Image-Guided Radiation Therapy (IGRT)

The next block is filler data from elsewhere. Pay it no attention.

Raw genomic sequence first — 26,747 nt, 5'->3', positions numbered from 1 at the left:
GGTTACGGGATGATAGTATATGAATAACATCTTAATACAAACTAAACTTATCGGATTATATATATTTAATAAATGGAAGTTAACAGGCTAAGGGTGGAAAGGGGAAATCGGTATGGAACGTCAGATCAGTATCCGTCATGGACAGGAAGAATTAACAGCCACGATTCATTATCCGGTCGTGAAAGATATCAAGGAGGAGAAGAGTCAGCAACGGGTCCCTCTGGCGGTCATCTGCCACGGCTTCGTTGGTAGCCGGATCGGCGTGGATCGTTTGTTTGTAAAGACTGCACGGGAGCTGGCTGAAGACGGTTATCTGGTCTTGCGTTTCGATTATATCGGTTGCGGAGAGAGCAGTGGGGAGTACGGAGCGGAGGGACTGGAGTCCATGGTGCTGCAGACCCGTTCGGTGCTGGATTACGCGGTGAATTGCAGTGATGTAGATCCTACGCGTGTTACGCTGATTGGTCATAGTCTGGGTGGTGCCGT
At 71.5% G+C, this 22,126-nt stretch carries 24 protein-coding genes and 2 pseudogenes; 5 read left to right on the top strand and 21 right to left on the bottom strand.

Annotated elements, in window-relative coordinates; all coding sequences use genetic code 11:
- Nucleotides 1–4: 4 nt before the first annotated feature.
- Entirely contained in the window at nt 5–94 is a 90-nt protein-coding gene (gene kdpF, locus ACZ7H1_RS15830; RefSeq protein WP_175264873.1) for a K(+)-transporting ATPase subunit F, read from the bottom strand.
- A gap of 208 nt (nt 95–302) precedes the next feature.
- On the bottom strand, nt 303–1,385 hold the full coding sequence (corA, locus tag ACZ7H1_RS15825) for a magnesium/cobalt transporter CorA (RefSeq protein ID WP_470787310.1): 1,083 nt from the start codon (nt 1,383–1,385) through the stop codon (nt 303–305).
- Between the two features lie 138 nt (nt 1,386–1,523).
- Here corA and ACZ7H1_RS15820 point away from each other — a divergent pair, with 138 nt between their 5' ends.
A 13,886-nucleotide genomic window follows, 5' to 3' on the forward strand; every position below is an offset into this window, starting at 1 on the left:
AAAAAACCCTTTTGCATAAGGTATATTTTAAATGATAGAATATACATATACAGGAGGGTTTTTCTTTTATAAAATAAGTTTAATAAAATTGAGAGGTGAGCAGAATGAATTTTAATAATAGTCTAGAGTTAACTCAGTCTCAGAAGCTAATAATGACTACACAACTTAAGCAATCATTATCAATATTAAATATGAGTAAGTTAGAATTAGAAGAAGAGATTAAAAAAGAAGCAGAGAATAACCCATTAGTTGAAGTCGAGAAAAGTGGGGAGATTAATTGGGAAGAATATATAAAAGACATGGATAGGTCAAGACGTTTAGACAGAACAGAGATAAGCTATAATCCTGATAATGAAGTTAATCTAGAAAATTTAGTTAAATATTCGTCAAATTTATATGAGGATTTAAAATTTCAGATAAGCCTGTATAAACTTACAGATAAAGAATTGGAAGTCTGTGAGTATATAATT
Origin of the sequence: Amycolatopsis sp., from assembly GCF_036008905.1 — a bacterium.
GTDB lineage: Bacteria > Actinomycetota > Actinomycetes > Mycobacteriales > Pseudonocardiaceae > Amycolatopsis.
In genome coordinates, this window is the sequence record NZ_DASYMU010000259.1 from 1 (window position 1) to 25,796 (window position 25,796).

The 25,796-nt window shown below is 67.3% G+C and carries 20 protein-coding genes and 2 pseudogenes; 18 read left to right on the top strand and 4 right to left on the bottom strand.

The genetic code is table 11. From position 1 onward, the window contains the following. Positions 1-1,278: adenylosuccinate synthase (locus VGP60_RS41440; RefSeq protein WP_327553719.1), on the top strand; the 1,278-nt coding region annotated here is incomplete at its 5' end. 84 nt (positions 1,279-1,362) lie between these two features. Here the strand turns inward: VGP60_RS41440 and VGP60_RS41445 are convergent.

In some facilities, radiation oncologists are using image-guided radiation therapy (IGRT) to help them better deliver the radiation dose to the cancer. Normal structures and tumors can move between treatments due to differences in organ filling or movements while breathing. IGRT is conformal radiation treatment guided by imaging equipment, such as CT, ultrasound or stereoscopic X-rays, taken in the treatment room just before the patient is given the radiation treatment. All patients first undergo a CT scan as part of the planning process. The digital information from the CT scan is then transmitted to console in the treatment room to allow doctors to compare the earlier image with the images taken just before treatment. During IGRT, doctors “fuse” these images to see if the treatment needs to be changed. This allows doctors to better target the cancer while avoiding nearby healthy tissue. In some cases, doctors will implant a tiny piece of material called a fiducial marker near or in the tumor to help them localize the tumor during IGRT.